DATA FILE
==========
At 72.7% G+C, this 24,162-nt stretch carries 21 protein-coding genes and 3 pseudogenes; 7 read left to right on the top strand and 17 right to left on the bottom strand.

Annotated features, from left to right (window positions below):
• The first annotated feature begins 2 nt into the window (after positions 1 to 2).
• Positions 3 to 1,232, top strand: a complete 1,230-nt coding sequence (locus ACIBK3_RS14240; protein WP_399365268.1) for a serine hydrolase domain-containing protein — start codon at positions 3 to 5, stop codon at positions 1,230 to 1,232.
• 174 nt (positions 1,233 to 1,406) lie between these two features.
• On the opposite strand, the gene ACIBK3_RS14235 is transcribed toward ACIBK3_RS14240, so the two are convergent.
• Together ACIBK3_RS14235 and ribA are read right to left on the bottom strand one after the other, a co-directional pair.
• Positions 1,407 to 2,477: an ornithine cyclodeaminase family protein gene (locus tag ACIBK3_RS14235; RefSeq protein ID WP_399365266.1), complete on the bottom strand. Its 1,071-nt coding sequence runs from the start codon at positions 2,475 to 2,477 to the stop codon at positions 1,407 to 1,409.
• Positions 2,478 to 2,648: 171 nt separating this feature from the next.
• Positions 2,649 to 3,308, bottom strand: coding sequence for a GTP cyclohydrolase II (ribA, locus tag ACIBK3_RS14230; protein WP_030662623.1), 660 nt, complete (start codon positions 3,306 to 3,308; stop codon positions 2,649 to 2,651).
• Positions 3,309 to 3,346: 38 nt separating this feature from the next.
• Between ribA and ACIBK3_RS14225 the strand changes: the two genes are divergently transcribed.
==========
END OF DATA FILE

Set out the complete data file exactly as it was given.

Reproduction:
At 72.7% G+C, this 24,162-nt stretch carries 21 protein-coding genes and 3 pseudogenes; 7 read left to right on the top strand and 17 right to left on the bottom strand.

Annotated features, from left to right (window positions below):
• The first annotated feature begins 2 nt into the window (after positions 1 to 2).
• Positions 3 to 1,232, top strand: a complete 1,230-nt coding sequence (locus ACIBK3_RS14240; protein WP_399365268.1) for a serine hydrolase domain-containing protein — start codon at positions 3 to 5, stop codon at positions 1,230 to 1,232.
• 174 nt (positions 1,233 to 1,406) lie between these two features.
• On the opposite strand, the gene ACIBK3_RS14235 is transcribed toward ACIBK3_RS14240, so the two are convergent.
• Together ACIBK3_RS14235 and ribA are read right to left on the bottom strand one after the other, a co-directional pair.
• Positions 1,407 to 2,477: an ornithine cyclodeaminase family protein gene (locus tag ACIBK3_RS14235; RefSeq protein ID WP_399365266.1), complete on the bottom strand. Its 1,071-nt coding sequence runs from the start codon at positions 2,475 to 2,477 to the stop codon at positions 1,407 to 1,409.
• Positions 2,478 to 2,648: 171 nt separating this feature from the next.
• Positions 2,649 to 3,308, bottom strand: coding sequence for a GTP cyclohydrolase II (ribA, locus tag ACIBK3_RS14230; protein WP_030662623.1), 660 nt, complete (start codon positions 3,306 to 3,308; stop codon positions 2,649 to 2,651).
• Positions 3,309 to 3,346: 38 nt separating this feature from the next.
• Between ribA and ACIBK3_RS14225 the strand changes: the two genes are divergently transcribed.